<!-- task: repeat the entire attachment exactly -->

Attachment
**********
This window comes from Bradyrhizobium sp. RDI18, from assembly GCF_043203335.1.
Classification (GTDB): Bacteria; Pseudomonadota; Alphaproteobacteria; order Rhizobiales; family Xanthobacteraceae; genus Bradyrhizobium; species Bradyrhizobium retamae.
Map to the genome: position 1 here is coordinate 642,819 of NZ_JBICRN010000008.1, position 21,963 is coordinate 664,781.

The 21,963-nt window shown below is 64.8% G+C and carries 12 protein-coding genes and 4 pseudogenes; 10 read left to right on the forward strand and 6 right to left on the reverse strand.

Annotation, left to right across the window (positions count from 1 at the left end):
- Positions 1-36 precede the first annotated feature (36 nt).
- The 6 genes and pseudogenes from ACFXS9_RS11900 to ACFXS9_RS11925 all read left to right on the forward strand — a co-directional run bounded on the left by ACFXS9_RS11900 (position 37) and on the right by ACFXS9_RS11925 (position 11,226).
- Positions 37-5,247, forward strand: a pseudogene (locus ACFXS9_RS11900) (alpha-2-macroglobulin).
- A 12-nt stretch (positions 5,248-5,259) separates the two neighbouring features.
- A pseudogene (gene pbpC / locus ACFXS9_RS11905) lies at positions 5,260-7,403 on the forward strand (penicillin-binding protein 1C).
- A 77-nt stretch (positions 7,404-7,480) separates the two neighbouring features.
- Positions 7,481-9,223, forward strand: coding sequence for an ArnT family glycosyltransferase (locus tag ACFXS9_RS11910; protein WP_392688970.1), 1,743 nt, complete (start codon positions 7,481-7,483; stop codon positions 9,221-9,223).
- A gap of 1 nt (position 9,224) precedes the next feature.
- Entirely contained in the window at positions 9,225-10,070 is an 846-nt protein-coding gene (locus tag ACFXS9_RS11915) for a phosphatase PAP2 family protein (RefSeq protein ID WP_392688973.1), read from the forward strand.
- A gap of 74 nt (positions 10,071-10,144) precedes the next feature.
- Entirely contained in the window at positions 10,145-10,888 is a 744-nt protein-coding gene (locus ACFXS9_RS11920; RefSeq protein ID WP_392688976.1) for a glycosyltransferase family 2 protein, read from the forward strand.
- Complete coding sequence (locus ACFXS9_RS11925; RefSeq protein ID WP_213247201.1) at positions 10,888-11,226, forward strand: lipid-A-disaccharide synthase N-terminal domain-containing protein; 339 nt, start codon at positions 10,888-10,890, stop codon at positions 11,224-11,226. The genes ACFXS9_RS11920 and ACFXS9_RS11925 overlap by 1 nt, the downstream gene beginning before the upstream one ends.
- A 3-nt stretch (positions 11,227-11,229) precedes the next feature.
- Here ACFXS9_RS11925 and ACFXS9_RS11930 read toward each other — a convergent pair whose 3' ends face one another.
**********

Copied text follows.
This window comes from Bradyrhizobium sp. RDI18, from assembly GCF_043203335.1.
Classification (GTDB): Bacteria; Pseudomonadota; Alphaproteobacteria; order Rhizobiales; family Xanthobacteraceae; genus Bradyrhizobium; species Bradyrhizobium retamae.
Map to the genome: position 1 here is coordinate 642,819 of NZ_JBICRN010000008.1, position 21,963 is coordinate 664,781.

The 21,963-nt window shown below is 64.8% G+C and carries 12 protein-coding genes and 4 pseudogenes; 10 read left to right on the forward strand and 6 right to left on the reverse strand.

Annotation, left to right across the window (positions count from 1 at the left end):
- Positions 1-36 precede the first annotated feature (36 nt).
- The 6 genes and pseudogenes from ACFXS9_RS11900 to ACFXS9_RS11925 all read left to right on the forward strand — a co-directional run bounded on the left by ACFXS9_RS11900 (position 37) and on the right by ACFXS9_RS11925 (position 11,226).
- Positions 37-5,247, forward strand: a pseudogene (locus ACFXS9_RS11900) (alpha-2-macroglobulin).
- A 12-nt stretch (positions 5,248-5,259) separates the two neighbouring features.
- A pseudogene (gene pbpC / locus ACFXS9_RS11905) lies at positions 5,260-7,403 on the forward strand (penicillin-binding protein 1C).
- A 77-nt stretch (positions 7,404-7,480) separates the two neighbouring features.
- Positions 7,481-9,223, forward strand: coding sequence for an ArnT family glycosyltransferase (locus tag ACFXS9_RS11910; protein WP_392688970.1), 1,743 nt, complete (start codon positions 7,481-7,483; stop codon positions 9,221-9,223).
- A gap of 1 nt (position 9,224) precedes the next feature.
- Entirely contained in the window at positions 9,225-10,070 is an 846-nt protein-coding gene (locus tag ACFXS9_RS11915) for a phosphatase PAP2 family protein (RefSeq protein ID WP_392688973.1), read from the forward strand.
- A gap of 74 nt (positions 10,071-10,144) precedes the next feature.
- Entirely contained in the window at positions 10,145-10,888 is a 744-nt protein-coding gene (locus ACFXS9_RS11920; RefSeq protein ID WP_392688976.1) for a glycosyltransferase family 2 protein, read from the forward strand.
- Complete coding sequence (locus ACFXS9_RS11925; RefSeq protein ID WP_213247201.1) at positions 10,888-11,226, forward strand: lipid-A-disaccharide synthase N-terminal domain-containing protein; 339 nt, start codon at positions 10,888-10,890, stop codon at positions 11,224-11,226. The genes ACFXS9_RS11920 and ACFXS9_RS11925 overlap by 1 nt, the downstream gene beginning before the upstream one ends.
- A 3-nt stretch (positions 11,227-11,229) precedes the next feature.
- Here ACFXS9_RS11925 and ACFXS9_RS11930 read toward each other — a convergent pair whose 3' ends face one another.